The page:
It is obvious that Pittsburgh Public Schools did what was sadly necessary…
Board members [of the Wilkinsburg School District] say that giving up on the schools is the best thing they can do to give their students a shot at a better education and a better life. But two neighboring school districts declined to take the students on before a third, Pittsburgh Public Schools, found room at one of the city’s lowest-performing high schools, located in one of its poorest neighborhoods.
So in a deal approved this week, Wilkinsburg students are headed for a school that is much like the one they are leaving behind. (WaPo, Emma Brown)
…but now it gets really tricky.
Because in addition to ‘the ordinary amount’ of “chaos and failure” prevalent in the educational vicinity…
Students from the two schools have long feuded, [a Wilkinsburg district mother] said, and she worries about an eruption of violence when they’re all under one roof. (ibid)
More worrisome still, I would wager, if those students perceive that the adults around them either don’t have it together Continue reading
Tuesday is Election Day, and the bone-chillingly urgent contest is for the Pennsylvania Supreme Court.
You are going to want to vote for Kevin Dougherty, Christine Donahue and David Wecht. You can remember that by remembering the mnemonic device, “DODO WECHT“.
One reason this is so crucial is not only because those are the 3 Democrats in the hunt (crowd cheers!) but because of gerrymandering: the cutthroat process by which states determine how their congressional and legislative district boundaries will be drawn.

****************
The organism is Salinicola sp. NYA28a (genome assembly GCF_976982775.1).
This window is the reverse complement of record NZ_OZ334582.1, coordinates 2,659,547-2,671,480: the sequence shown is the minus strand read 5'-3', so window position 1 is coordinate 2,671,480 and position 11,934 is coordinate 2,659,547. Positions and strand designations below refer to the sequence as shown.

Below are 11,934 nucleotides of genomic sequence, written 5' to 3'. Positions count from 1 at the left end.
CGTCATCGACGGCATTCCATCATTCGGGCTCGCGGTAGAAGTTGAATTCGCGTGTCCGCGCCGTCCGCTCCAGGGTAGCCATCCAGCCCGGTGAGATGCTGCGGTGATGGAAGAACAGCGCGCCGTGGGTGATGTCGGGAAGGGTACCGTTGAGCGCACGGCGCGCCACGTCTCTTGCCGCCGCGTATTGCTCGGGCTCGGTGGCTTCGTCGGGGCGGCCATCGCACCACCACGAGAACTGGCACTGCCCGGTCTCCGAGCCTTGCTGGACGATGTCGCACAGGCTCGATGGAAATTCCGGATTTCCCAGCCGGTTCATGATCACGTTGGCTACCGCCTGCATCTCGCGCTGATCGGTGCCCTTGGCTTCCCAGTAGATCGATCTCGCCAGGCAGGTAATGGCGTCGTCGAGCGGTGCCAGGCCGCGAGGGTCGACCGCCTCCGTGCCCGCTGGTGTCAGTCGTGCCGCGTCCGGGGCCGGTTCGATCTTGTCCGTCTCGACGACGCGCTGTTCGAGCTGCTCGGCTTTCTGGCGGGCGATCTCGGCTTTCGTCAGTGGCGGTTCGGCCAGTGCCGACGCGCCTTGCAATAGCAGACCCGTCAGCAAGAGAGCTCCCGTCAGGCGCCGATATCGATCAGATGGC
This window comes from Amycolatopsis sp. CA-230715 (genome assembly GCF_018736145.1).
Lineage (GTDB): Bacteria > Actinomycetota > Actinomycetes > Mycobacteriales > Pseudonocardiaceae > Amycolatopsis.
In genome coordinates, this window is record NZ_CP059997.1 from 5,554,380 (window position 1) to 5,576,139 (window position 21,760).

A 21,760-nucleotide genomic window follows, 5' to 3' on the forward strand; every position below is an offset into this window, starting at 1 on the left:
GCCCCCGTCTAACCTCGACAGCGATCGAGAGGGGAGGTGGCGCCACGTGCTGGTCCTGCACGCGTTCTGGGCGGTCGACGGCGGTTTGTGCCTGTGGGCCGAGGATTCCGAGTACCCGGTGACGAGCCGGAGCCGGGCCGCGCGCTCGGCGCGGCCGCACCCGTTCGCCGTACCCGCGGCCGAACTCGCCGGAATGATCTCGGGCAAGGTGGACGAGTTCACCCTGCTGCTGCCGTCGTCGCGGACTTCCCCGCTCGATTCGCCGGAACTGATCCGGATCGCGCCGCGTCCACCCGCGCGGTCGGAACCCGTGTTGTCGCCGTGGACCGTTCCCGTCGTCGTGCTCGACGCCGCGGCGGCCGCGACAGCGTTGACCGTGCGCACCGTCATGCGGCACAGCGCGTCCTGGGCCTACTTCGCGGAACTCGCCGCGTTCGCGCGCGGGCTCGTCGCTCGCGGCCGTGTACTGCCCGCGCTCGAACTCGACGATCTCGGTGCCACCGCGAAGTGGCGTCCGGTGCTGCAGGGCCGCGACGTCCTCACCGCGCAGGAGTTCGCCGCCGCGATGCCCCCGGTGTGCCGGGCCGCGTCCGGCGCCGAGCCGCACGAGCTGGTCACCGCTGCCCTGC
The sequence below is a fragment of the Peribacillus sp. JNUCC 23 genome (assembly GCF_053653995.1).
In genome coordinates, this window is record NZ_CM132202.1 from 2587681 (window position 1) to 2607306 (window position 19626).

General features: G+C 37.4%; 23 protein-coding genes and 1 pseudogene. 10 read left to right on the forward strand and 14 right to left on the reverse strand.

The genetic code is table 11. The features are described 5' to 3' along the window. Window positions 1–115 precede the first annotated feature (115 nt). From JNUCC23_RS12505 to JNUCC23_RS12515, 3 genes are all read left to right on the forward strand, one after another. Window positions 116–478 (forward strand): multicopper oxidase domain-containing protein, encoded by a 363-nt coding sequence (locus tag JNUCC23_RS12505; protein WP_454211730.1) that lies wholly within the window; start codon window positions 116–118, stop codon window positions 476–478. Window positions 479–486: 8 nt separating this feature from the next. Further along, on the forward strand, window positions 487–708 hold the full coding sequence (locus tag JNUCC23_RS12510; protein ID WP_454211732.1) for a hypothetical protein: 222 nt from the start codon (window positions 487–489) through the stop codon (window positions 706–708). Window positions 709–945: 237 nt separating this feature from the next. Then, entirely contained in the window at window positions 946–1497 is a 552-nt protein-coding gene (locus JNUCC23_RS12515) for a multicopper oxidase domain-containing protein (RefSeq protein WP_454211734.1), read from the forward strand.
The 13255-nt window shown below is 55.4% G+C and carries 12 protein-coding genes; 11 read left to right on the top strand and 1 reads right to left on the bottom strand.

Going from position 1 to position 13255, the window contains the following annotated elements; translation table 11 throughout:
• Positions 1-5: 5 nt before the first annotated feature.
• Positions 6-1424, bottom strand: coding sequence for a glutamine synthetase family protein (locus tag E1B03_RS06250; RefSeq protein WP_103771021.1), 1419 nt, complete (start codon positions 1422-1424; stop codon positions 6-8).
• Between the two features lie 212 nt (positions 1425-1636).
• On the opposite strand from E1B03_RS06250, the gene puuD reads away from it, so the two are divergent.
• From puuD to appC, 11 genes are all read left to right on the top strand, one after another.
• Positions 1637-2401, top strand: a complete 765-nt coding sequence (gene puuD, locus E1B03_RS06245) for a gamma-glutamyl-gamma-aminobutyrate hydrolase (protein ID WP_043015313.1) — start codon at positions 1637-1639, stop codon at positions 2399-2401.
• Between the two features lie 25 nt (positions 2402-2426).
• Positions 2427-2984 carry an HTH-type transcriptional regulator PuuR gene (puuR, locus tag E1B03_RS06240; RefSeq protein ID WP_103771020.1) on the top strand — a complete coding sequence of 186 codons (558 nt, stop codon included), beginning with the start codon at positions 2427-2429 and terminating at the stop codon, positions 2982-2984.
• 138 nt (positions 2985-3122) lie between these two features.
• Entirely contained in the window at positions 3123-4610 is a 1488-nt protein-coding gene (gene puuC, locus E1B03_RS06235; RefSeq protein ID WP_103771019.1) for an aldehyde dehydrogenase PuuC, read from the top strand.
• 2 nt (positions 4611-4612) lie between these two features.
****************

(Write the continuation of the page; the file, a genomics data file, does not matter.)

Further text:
Here are the stakes:
In Pennsylvania, Congressional districts are drawn as any ordinary law might be passed, and Legislative districts are drawn by a “commission” comprised mostly of legislative leaders (like the ICA!). But in both cases it often all comes down to the state Supreme Court.
The PA Supreme Court is a train wreck at the moment, with 3 vacancies Continue reading
It’s not every day that suburban and rural Pennsylvanians demand more government.
But when the job was keeping taxes and fees low for commuters and other visitors to Pittsburgh, state legislators in 2004 couldn’t move fast enough to create a new authority with a vague mandate and sweeping powers that was largely redundant.
Special double financial oversight hasn’t been a total disaster. After a world-historic economic boom and bust, austerity measures born largely by city workers allowed Pittsburgh enough time to reclaim its riverfronts, better exploit its universities and achieve semblances of vibrancy, distinction and stability by the time city living came roaring back into vogue.
Pittsburgh has since demonstrated its readiness to emerge from its state-administered recovery program, Continue reading
Yesterday the Pittsburgh Commission on Human Relations held a special meeting for the sole seeming purpose of determining whether and how to punish one of its members for publicly discussing her concerns about that body’s search for a new Director.
As was reported seven weeks ago:
New Commissioner Helen Gerhardt called it “an improper process” plagued by a lack of transparency and accountability and added that the next director could have an impact on the “daily lives of many thousands who work, visit, or live in Pittsburgh for decades to come.”
Ms. Gerhardt, who has frequently clashed with the commission’s leadership over the hiring process, said commissioners were only given the resume of Ms. Rogers, the preferred candidate of the commission’s personnel committee, at the July 30 meeting. Ms. Gerhardt’s request to see the resumes of other finalists was refused.
“We were expected to do an up-or-down vote on the candidate without having the time to look at [resumes]. And commissioners were not supposed to do outside research or to bring it to the personnel committee for consideration,” she said. (P-G, Zullo & Potter)
Yesterday, that was Commissioner Leah Williams-Duncan’s pointed concern. Duncan had been chairwoman Continue reading